Children learn language at different rates, but most follow a general timeline. If your child doesn’t seem to be meeting communication milestones within several weeks of the average, ask her doctor about it.
It may be nothing, but if your child is delayed in some way, recognizing and treating the problem early is crucial for developing language and other cognitive skills in the long run.
Keep in mind that the timetable for language development is broad, and your child may run into small roadblocks along the way. Also remember that if your baby is a preemie, she may be off schedule by a few weeks or months.
When to get help
As a general rule, trust your instincts. If something seems wrong to you, ask about it. After all, you know your child best. Talk to your child’s doctor if your baby shows any of these signs:
At 4 months
- Doesn’t let you know when she’s happy or upset
- Doesn’t coo or start to babble
At 6 months
- Doesn’t laugh or squeal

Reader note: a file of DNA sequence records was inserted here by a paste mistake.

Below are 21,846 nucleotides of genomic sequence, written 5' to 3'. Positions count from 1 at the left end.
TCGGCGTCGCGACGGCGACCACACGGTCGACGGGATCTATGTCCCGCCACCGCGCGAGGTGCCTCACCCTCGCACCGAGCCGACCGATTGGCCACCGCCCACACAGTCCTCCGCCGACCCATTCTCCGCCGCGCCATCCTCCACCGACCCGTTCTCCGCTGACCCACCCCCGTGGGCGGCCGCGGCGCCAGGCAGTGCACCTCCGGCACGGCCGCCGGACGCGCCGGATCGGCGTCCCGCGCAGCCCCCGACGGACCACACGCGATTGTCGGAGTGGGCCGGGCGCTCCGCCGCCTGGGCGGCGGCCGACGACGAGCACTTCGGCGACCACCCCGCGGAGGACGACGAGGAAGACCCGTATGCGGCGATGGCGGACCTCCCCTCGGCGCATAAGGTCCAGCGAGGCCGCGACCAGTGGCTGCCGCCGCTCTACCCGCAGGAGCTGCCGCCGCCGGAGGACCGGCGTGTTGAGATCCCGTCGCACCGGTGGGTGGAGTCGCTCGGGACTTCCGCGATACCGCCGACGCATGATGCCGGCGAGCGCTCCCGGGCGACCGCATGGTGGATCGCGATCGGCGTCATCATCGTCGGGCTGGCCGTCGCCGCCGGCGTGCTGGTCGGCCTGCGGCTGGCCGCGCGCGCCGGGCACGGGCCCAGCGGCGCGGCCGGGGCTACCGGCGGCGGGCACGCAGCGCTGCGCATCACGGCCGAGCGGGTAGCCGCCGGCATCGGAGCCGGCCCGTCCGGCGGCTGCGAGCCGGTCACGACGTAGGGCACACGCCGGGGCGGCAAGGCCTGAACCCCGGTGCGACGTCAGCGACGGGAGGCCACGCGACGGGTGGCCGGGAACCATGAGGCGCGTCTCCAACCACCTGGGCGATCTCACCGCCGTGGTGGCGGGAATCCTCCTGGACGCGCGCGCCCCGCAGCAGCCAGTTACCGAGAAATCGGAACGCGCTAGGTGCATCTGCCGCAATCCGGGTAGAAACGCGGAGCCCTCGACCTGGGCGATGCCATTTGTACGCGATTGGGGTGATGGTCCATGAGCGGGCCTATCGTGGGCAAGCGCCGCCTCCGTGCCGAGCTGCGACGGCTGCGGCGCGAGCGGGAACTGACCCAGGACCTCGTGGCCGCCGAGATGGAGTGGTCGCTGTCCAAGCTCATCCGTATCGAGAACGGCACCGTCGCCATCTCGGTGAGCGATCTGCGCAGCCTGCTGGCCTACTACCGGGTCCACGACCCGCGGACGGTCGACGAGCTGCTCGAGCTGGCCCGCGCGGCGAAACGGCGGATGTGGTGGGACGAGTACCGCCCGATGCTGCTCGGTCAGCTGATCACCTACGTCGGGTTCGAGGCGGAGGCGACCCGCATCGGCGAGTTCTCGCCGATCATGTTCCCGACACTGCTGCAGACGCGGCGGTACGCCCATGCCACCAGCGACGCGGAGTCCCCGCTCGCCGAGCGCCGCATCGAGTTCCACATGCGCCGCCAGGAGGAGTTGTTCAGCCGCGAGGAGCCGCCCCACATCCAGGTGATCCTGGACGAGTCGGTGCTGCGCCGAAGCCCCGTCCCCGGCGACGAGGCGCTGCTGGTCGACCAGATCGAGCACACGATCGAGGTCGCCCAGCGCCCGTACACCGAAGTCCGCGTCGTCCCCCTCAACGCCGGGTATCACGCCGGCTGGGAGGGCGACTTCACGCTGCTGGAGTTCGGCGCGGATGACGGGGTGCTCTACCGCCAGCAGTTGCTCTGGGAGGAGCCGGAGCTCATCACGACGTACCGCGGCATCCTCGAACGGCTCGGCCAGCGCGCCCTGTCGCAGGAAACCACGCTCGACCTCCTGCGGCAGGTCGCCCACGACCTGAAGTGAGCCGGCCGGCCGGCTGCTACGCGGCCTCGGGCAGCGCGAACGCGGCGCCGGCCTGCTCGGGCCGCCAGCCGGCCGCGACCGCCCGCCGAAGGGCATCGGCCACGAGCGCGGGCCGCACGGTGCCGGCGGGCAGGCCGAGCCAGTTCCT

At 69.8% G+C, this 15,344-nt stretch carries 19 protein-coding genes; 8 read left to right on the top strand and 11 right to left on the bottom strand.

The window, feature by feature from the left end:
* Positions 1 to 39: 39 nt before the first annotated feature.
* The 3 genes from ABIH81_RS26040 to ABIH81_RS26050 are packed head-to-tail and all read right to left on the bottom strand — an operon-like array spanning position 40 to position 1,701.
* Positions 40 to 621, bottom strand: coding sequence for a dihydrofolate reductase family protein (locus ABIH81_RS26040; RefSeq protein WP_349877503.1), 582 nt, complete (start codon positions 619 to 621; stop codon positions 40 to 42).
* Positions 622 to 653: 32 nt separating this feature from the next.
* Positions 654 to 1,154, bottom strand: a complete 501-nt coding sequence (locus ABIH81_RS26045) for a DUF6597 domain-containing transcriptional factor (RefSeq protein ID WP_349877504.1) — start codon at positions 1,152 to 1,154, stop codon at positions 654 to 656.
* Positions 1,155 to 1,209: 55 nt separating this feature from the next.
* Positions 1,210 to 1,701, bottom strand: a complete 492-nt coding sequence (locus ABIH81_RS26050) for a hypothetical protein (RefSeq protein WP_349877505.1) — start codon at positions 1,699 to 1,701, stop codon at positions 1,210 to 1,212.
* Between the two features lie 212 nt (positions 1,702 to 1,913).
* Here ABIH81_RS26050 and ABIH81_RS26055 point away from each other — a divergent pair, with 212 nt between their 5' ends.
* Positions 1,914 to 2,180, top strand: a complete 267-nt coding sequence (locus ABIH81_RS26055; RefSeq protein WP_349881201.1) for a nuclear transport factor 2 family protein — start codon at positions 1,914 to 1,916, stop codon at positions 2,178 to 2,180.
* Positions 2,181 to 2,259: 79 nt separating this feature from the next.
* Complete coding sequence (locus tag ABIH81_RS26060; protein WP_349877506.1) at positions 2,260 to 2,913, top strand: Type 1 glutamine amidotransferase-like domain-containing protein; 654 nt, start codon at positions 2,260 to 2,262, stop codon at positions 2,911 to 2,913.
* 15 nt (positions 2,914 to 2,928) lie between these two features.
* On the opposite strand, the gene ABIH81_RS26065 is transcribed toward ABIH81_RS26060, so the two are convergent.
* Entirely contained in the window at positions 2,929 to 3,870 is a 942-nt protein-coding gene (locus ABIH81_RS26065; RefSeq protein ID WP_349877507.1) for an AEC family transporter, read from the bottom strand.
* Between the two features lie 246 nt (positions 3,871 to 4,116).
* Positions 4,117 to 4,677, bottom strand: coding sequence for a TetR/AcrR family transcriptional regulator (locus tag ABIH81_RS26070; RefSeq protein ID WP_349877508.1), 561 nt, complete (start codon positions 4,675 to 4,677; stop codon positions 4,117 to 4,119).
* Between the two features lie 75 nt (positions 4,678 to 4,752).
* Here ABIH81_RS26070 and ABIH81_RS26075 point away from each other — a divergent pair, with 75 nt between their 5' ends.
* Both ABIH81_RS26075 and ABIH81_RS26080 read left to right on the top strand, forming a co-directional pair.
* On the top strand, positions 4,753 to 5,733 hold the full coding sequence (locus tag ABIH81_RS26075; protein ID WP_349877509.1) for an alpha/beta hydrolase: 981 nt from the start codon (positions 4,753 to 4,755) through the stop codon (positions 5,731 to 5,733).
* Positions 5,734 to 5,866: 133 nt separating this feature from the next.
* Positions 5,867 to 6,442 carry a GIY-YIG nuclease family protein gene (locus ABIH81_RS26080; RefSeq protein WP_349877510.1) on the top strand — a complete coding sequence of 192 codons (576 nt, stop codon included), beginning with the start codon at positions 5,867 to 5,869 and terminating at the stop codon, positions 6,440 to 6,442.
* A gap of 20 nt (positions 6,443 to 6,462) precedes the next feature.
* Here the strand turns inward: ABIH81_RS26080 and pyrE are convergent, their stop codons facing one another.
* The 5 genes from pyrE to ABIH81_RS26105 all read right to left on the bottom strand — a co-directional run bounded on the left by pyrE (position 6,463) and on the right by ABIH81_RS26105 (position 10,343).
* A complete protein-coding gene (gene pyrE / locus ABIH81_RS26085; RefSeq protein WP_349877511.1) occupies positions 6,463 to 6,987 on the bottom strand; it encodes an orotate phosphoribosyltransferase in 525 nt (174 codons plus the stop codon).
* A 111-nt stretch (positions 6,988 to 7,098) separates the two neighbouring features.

- Doesn’t combine vowels to babble (ah, eh, oh)
At 7 months
- Doesn’t imitate the sounds other people make
- Isn’t using actions to get your attention
At 8 months
- Hasn’t started babbling consonants
At 9 months
- Doesn’t respond to her name
- Doesn’t babble consonants and vowels together (“mama,” “baba”)
- Doesn’t look where you point
At 12 months
- Doesn’t say “mama” or “dada”
- Doesn’t use gestures such as waving, shaking her head, or pointing
- Doesn’t practice using at least a couple of consonants (like p or b, for example)
- Doesn’t understand and respond to words like “no” and “bye-bye”
- Isn’t pointing out things of interest such as a bird or airplane overhead
- Can’t say single words
Between 12 and 15 months
- Doesn’t babble as if talking
See our articles on the warning signs of a physical delay and the warning signs of a hearing problem, and learn about language delays for toddlers.
Read about developmental delays and see our other resources, too.